Over the past ten years, France has massively “de-banked” – EconomieMatin


An exclusive study by Money Vox carried out in partnership with the geomarketing firm Infostat Marketing takes stock of bank branches in France. Many agencies have closed over the past ten years, which can be seen as the consequence of a drop in attendance and the coronavirus health crisis.

According to the results of the survey conducted by Money Vox, the metropolitan area has lost 12% of its bank branches since 1998. Suppression has intensified over the past ten years, with the closure of more than 3,750 branches between 2010 and 2020. This equates to a 9% loss of the network in a decade.

The study is also based on the different types of banks. If some brands left faster than others, they are mainly so-called national agencies, as opposed to mutualist agencies. The first to fall was HSBC which lost 27% of its sales points between 2010 and 2020, i.e. 97 branches. Then comes Société Générale, which has lost 400 points of sale, including 380 since 2015, which results in the closure of 17% of its branches. Crédit du Nord, which is a subsidiary of the Société Générale group, has for its part separated from 70 branches over the last decade. And LCL has grown from 1,900 branches in 2010 to 1,660 today.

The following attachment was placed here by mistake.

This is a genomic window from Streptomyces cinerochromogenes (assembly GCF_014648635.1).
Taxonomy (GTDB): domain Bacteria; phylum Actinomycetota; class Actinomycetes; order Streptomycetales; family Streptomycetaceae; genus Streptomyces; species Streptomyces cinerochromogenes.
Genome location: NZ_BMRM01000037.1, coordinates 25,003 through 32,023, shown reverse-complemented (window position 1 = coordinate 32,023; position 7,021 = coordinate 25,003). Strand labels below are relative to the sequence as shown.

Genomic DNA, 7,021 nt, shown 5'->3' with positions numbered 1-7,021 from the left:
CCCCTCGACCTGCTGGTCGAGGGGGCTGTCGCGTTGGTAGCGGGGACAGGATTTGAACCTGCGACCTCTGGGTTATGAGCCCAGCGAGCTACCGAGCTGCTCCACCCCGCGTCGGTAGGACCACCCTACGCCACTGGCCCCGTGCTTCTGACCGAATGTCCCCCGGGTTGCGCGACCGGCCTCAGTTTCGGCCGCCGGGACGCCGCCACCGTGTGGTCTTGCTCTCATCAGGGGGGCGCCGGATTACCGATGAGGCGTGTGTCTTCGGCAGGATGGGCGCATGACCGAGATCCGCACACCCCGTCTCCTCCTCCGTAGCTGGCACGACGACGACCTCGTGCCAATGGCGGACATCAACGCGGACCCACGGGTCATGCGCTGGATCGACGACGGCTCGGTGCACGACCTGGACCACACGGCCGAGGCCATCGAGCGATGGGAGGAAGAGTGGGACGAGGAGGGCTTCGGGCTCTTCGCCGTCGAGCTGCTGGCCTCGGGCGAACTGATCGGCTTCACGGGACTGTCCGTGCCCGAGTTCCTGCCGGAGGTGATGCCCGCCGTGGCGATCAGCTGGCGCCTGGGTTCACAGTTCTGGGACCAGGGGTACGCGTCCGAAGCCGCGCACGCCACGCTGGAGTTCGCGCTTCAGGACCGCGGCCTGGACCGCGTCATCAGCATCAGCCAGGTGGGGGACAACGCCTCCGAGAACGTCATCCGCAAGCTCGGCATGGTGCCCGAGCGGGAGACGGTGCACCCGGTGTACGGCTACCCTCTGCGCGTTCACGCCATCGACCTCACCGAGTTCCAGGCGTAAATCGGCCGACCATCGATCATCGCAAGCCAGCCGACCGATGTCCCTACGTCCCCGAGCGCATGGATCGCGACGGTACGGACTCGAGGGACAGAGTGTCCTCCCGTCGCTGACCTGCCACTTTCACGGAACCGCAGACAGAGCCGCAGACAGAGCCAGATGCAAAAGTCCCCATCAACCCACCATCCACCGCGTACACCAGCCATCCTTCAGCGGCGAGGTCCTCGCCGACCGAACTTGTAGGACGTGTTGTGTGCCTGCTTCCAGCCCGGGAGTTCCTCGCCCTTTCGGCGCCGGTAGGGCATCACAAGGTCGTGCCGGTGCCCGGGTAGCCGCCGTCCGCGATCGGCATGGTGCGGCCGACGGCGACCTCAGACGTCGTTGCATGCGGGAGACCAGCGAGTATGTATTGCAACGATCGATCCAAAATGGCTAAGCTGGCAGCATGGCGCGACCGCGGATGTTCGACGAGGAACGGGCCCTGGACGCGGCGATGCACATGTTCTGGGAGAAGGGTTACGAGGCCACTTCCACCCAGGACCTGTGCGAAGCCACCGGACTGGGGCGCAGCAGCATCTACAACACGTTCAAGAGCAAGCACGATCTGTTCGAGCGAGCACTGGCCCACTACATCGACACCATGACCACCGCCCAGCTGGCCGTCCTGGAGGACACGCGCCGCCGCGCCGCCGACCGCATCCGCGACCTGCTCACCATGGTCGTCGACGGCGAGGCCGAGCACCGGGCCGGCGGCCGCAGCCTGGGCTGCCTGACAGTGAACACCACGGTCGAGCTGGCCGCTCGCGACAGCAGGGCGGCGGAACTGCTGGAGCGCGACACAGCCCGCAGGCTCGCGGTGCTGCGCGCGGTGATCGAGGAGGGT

Paris, department where the number of agencies has fallen the most

If mutual banks have also lost points of sale, the loss is less brutal than for national banks. For example, Caisse d’Épargne and Crédit Agricole have lost around 10% of their network. Crédit Mutuel lost only 3% of the metropolitan banking network.

We tend to think that the agencies that lower the curtain are mainly located in rural areas, where the demographics are rather low. But Île-de-France is far from being spared by this phenomenon. With 233 bank branches less, Paris saw its stock melt by around 15% between 2010 and 2020, more than the national average estimated at 9%. That makes Paris, the department where the number of agencies has fallen the most over the last ten years. And the Seine-Saint-Denis is the department where the agency rate per inhabitant is the lowest today with an average of 2,000 inhabitants per counter.